Wednesday, September 23, 2015

Chair Bound

A few days ago, when writing about the book, Comfort Quilts from the Heart by Jake Finch, I mentioned I’d never made a wheelchair quilt with a footwarmer (she also calls them “Foot Pocket” – I like that!).

Anyway ~ I have now!

Remember the article, My Own Flare? Seldom do I follow pattern directions. Well, this is certainly a prime example!

Honestly, I didn’t follow the “pattern” because I was in a rush to get it made. I wanted to take it to Dallas to show my mother. Plus, I wanted to get out her wheelchair from storage, and have her model it for me! It was the plan to take pictures to share with you! It worked!

This is also a good example how you can make things your own as well!

I took the basic overall measurement (for an adult) that Mrs. Finch decided upon – 36” x 60” – and went from there.

Had I had some nice scenery fabric in my stash like she shows ~ and had had the time ~ I would have followed along and learned her paper-pieced flying geese technique. The how-to for the checkerboard and rail fence rows seem pretty straight forward. Again, I was in a rush and simply used straight “blocks” rather than piecing anything.

NOTE: Not all rows need to be the same height (notice hers are not the same height). The rows just need to total 54.5” when put together – before adding the 3.25” border. If you want to add a different size border, which I highly recommend on this quilt that you do have a border, you’ll have to do a little math.

Bottom line ~ any “block” design you want to do per row ~ go for it!

But, if you want to make one like I did, this is how!

Cut for main body of quilt:

9 - coordinating pieces of fabric – 6.5” x WOF (Width of Fabric)

Cut for border:
ONLY PRE-Cut these measurements if YOU take ¼” seam allowance throughout!!!
Otherwise WAIT and measure your quilt in the center* - both ways!!!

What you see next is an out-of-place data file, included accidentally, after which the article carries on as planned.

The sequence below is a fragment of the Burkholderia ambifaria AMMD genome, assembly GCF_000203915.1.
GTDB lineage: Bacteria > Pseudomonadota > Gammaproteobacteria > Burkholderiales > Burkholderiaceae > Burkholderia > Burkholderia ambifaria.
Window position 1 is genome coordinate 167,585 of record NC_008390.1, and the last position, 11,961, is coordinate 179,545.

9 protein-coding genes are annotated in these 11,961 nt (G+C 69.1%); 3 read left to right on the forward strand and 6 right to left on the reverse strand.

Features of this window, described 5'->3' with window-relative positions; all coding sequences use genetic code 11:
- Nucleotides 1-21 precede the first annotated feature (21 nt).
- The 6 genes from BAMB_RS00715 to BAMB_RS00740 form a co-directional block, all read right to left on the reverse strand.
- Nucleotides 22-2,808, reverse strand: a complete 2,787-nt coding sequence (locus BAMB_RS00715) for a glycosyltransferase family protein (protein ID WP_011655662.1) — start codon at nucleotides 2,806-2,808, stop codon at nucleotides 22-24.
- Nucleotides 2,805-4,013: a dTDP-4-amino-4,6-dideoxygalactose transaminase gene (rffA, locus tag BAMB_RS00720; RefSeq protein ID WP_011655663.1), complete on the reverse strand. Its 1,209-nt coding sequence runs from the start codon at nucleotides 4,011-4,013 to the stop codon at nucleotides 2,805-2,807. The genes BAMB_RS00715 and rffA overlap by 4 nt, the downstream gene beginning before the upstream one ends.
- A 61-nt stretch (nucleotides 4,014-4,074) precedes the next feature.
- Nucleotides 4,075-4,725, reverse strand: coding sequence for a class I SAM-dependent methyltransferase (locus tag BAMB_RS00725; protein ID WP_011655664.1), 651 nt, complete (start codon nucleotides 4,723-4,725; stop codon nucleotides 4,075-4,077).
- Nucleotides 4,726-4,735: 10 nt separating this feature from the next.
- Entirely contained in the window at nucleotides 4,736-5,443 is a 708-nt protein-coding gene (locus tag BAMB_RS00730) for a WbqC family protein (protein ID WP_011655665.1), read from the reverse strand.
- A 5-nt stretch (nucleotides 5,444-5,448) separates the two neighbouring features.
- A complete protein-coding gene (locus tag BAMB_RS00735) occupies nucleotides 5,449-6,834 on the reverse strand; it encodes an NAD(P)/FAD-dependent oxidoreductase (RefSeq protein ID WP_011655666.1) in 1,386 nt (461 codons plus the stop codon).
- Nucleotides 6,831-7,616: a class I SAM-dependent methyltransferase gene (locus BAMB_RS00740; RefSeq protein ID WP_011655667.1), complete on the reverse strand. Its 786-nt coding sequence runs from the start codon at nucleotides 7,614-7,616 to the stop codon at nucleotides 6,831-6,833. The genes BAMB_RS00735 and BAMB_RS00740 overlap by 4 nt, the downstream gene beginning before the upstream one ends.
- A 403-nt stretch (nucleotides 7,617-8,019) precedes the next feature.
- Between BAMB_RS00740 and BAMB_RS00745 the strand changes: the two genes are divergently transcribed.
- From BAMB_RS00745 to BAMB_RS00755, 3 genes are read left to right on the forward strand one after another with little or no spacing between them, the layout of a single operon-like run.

2 (top/bottom) – 3.25” x 30.5”
2 (sides) – 3.25” x 60.5”

Cut for binding:

While cutting out the fabric for the quilt top & border, I went ahead and cut 2.5” x WOF strips for the binding. This is how I figured out how much I would need:





total inches
inches per yard
yards needed

Based on the MS Excel figures, I cut the WOF 5 times (since it’s 44-45” wide I would have plenty). To prepare the binding, check out this article McCall’s Quilting shared!

Sewing it together:

I arranged the pieces together like I wanted on my ironing board, right next to my machine.

I picked up the first two & stitched ~ right sides together ~ the entire WOF.

I stitched (right sides together) the next “set” of two and continued this process without stopping/cutting threads until I had all the sets stitched. It was then I snipped them apart.

I pressed the stitches to “meld” the threads together, then began cutting each “set” to the proper length.
  1. First, I made certain one end extended a tad beyond the cutting mat.

  1. Then I cut at the 30.5” line

  1. I flipped the “set” around, lining up the left nicely cut end with the far left line on the mat and cut the opposite end to length – taking care of that end’s selvages.

NOTE: This is the ONLY time I use my cutting mat for measurement purposes! I also jotted down how long to measure on a scrap piece of paper to keep right next to the fabric so I wouldn’t have a senior moment and cut the wrong length!

Continue until all "sets" are cut to length!

Save the long cut off end sets!!!

I placed the 30.5” long “sets” back on the ironing board in their original order. At this time, I pinned all the sets together, adding the top and bottom border to stitch as a “row” as well.

Once I stitched together all the rows, I pressed the seams to “meld” the stitches, then pressed all the seams up (or down) whichever you prefer! I would not press the seams “open” as the “togetherness” gives more strength to the seams.

At this time, I pinned the side borders to the quilt, being careful not to pull the stitches out at the end of the rows. The side borders fit perfectly! I stitched them down, then pressed to meld the stitches. I then pressed the seam toward the border to reduce bulk!

I got the binding ready!

The top was ready to quilt! I loaded it in my longarm, and got it done very quickly doing a large loopy design all over.

NOTE: The pattern called for flannel backing. I do not prefer flannel backing for adult quilts… it’s too hot in the Texas Hill Country for 75% of the year! I simply used regular 100% quilt quality cotton for the backing. The batting used was Hobbs Heirloom Premium = 80% cotton, 20% polyester.

Tomorrow I’ll share how I did the foot warmer – aka Foot Pocket – and finished the wheelchair quilt! 


  1. Love this! Thanks for sharing Lanetta!

    1. You are very welcome, SueEllen!
      I hope it helps in your mission.


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